"Come forward now and receive the spirit of hot air that taketh away the stigma and taketh away the remnants of the stain of baptismal water," Kagin shouts.
Atheists poke fun at baptisms in this ceremony, saying they believe their waving around a hairdryer holds the same level of magical and spiritual powers as does the baptismal ceremony.
Kagin said that many people have undergone de-baptism."Many have taken it as somewhat of a joke, but some have found it truly, if you will, a spiritually cleansing experience," he said.
Kagin has said he doesn't particularly care who he's offending with his actions, and that he is acting completely within his rights. "You can mock anything you want because you have the right to," he said. "Humor is humor and what types of humor are you going to outlaw?" he said.
He conceded that although it may not be good manners to continually take a mocking stance toward religion, "in many cases, it is the only real response."
Kagin said he thought some people might get overly offended by his poking fun at religion. "If someone is so secure in their faith, why are they the least bit concerned about some little atheist mocking them?" he asked. "I think the reason they are worried and concerned is the very deep fear that if everyone doesn't believe it, maybe it isn't so."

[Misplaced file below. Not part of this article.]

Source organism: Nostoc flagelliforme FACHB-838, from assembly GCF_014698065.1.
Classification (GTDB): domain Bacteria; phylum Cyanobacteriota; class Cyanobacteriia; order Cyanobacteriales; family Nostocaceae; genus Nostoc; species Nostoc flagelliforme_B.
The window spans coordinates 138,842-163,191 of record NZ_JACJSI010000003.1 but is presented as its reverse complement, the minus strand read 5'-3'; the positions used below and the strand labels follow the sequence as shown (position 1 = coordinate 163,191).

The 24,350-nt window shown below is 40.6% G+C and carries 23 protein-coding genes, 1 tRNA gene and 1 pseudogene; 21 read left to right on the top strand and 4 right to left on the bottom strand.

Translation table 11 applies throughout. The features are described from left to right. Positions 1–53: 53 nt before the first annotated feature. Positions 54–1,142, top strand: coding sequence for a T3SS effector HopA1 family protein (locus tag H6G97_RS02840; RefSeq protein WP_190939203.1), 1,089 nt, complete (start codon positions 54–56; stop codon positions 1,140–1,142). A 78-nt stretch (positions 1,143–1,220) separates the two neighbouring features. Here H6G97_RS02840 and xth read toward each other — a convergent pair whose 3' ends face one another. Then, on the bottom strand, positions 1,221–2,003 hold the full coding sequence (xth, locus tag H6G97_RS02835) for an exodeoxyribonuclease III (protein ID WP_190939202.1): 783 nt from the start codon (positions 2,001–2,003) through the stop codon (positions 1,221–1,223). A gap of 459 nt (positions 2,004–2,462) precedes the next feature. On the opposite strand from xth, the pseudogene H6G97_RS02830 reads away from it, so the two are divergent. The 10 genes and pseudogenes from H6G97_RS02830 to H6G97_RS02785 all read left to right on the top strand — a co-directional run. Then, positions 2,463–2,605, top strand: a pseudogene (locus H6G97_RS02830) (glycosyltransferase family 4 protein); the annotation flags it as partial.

For Kagin, this struggle between godless and god-fearing hits very close to home: his son, Steve Kagin, is a fundamentalist minister in Kansas.
He founded Camp Quest, a secular summer camp for young nonbelievers, many of whom, he says, have been harrassed or hounded for their lack of faith.
And then there's this interesting twist. His own son, Steve Kagin, is a fundamentalist minister in Kansas.
Kagin said that his son claims to have a personal revelation in Jesus Christ. "I am totally unable to say that's not true," he said. "There are examples all through history of quite sane people who have had such experiences. I don't think it is but I'm not going to say it isn't."
Kagin: 'As Much Merit as the Original Baptism'
When asked if he is pained by their opposing views on this issue, Kagin chuckled. "Oh, one wonders where they went wrong," he said. He and his son, Steven, have an excellent relationship, Kagin said, but they do have their limits.
"We just understand there are certain things we really can't, at this point, talk about," he said.
"I don't lose much sleep over [it] because everyone has the right to do what they want to do within the law," he said. "That's what I believe in."
As Cambridge completed her de-baptism, she expressed no qualms about how it might be perceived. "Sometimes you've got to have shock value," she said. "There's some times where you just have to shock people into getting attention and from there, they ask questions... And maybe they learn a bit."
Kagin said that he saw the conflict between atheists and believers as America's religious civil war. He said bad manners are a reasonable weapon in that war, but he said it was unlikely that atheists would emerge as the victors.
"Atheists have no chance whatsoever of prevailing in a direct confrontation with believers," he said. "There are far too many [believers]."